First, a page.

What bears do in October

October at a Glance: Hyperphagia is in full-swing. Bears may be awake and searching for food up to 20 hours a day. Many bears also look for den sites. Some pregnant females may den up by the end of the month. As days shorten, vehicle collisions rise.   

Bears Still Eating More, Sleeping Less

Hyperphagia is still in full swing all over the country in October and will continue as long as food is available. Even bears that won’t hibernate until December still industriously look for food practically around the clock and eat as much as they can find. For a bear, there’s no such thing as “too fat.” All those pounds of fat reserves will keep bears healthy all winter long.

Den-Up Isn’t Predictable

The bear calendar is driven less by dates and more by available food, weather and the general health and condition of the bear. In poor food years female bears may den-up by late October or early November; big males may stay out of their dens and search for food until late December or early January.

Climate Matters

Bears in northern climates generally enter their dens earlier than bears in the more temperate South or the warmer regions of the Southwest. In areas and at elevations where winter is knocking on the door, bears are seriously looking for winter quarters, and may enter their dens by the end of October. Bears in Florida and other parts of the South and Southwest may still be up and eating when the new year arrives.

Some Bears Don’t Den

In areas where bears have found dependable year-round supplies of human-provided foods, some bears no longer den at all. Many studies are underway to help us better understand how failing to hibernate affects bears’ health and lifespan.

What Makes a Good Den?

A bear den opening (photo by Rich Beausoleil)

Bear biologist Rich Beausoleil preparing to do a den check on a bear that’s part of a long-term research study. (Washington Dept. of Fish & Wildlife)

Despite folklore, most bears don’t den in big caves; bear dens need to be small enough to keep the bear nice and cozy all winter long. Cubs born this year will den with their moms, so she needs a den with room for the family.

The types of dens bears choose vary widely and are based both on availability and the needs of the individual bear. Some bears make their dens in hollow trees or logs, in a “nest” high up in a tree or under the root mass, or even in a nice brush pile or ground nest. Sometimes bears industriously excavate their own dens; often they simply take advantage of whatever natural or man-made spaces are available and fit their needs. Bear dens are often lined with grasses, leaves or needles and usually have small, camouflaged openings.

Moms-to-Be Need a Good Nursery Den

A culvert under a heavily-used road at a military training site made a cozy home for this enterprising bear family. (Minnesota Dept. of Natural Resources) 

Bears that mated in the summer and will hopefully give birth over the winter work extra-hard to make sure they choose a den site that will keep their helpless newborn cubs snug, dry and safe from predators. If there’s a tall sanctuary tree young cubs will be able to climb if they’re in danger, all the better. In Pennsylvania, laurel thickets fit the bill; more than half of their pregnant females make their nests on the ground in dense thickets of laurel.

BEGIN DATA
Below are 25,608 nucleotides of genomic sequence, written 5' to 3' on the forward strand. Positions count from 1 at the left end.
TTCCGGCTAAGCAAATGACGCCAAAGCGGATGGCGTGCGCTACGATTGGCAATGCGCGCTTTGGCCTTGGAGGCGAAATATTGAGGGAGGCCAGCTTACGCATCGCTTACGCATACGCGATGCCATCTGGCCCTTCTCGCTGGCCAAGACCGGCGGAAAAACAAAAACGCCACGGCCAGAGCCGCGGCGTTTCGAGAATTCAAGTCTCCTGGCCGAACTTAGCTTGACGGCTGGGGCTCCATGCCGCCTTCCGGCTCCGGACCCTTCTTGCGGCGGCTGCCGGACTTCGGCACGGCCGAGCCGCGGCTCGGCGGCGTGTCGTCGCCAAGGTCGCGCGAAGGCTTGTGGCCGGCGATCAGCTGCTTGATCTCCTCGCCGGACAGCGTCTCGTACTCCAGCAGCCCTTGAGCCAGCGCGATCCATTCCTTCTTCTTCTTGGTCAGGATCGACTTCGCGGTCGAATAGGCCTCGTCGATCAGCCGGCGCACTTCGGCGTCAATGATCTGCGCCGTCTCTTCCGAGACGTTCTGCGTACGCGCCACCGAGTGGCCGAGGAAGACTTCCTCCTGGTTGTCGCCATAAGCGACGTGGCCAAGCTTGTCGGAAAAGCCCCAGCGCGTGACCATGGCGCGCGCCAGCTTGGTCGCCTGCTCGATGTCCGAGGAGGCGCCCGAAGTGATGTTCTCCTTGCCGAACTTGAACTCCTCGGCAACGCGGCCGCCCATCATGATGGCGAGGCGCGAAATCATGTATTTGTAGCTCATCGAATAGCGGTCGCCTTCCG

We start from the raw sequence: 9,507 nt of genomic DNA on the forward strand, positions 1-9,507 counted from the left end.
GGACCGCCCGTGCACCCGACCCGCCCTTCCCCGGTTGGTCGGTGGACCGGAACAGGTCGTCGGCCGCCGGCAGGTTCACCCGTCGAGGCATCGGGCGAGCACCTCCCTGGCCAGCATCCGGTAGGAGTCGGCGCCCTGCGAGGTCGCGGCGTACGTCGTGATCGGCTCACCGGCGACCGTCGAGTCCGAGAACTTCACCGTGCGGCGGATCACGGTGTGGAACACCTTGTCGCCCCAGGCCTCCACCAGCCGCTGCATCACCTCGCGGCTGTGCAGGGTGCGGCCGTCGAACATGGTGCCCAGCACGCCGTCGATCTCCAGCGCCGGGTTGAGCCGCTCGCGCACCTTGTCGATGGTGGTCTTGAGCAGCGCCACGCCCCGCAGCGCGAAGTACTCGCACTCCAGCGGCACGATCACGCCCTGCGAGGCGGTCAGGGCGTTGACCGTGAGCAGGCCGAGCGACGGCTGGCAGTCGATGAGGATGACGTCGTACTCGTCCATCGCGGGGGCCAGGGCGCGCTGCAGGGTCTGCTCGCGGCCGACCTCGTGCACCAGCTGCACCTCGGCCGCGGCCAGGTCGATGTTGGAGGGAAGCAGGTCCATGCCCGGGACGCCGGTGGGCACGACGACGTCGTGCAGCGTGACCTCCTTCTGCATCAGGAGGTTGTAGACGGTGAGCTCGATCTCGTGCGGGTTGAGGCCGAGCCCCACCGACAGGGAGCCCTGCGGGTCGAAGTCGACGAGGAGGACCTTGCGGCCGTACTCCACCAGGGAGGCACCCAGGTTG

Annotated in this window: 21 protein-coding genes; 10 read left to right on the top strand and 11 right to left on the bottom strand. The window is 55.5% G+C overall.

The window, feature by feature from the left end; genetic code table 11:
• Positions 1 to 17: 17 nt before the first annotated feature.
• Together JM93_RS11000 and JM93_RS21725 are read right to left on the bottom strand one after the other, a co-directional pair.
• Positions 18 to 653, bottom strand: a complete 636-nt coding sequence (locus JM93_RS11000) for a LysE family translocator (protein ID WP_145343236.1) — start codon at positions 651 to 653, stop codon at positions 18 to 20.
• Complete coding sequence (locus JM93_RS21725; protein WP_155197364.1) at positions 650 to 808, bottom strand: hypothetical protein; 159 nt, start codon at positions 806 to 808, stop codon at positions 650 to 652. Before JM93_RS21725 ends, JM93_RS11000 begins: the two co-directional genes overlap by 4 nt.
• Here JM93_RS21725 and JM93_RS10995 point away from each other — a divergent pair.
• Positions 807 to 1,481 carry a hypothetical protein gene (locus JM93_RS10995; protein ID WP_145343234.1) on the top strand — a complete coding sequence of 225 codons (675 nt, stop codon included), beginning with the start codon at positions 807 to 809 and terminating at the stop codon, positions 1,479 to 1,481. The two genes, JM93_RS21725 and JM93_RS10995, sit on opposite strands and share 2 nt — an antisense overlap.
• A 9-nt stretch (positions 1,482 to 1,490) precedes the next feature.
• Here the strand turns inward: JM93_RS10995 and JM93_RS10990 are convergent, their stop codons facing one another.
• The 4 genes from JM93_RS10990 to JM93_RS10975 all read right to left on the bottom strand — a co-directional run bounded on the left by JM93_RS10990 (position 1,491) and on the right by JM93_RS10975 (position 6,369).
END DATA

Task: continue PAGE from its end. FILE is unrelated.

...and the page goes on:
Do Bears Return to Dens?

There are some reports of individual bears using a particular den site more than once, but as a rule bears don’t return each year to the same den. However, female bears often remain in the same general vicinity.

It’s a Dangerous Month for Vehicle Collisions

October is one of the top months for vehicle collisions with animals, including bears. The days are getting shorter, and people are driving more at dusk, dawn and in the dark. Bears are typically active at dawn and dusk and because they are still in hyperphagia, their constant search for food takes them across roads more often. More than half of all vehicle collisions with animals involve deer, but hitting a bear is scary and dangerous – for people, vehicles and bears.

Wildlife Watch

If you’re driving with someone, put them on wildlife watch. Always drive at a reasonable speed and scan the sides of the road for tell-tale eyeshine. Bears prefer to cross from cover to cover, so pay extra attention in areas where bushes and trees are close to the road. Most insurance companies advise that if you see an animal in the road, lay on your horn, flash your high beams and try to avoid it if you can do so safely. If you can’t, don’t swerve into another lane or slam on your brakes unless you know you can do so safely. Sadly, the safest thing to do is to hit the animal. Who wants to do that? So slow down and pay attention.

State Farm estimates there were 13,687 claims for bear collisions between 2020 and 2021; they processed 2,350 claims for their policyholders. And that’s not counting the people whose insurance didn’t cover bear damage. The top five states for collisions with bears were California, Virginia, Pennsylvania, Minnesota and North Carolina. People can get their vehicles repaired, but bears seldom walk away from high-speed collisions.

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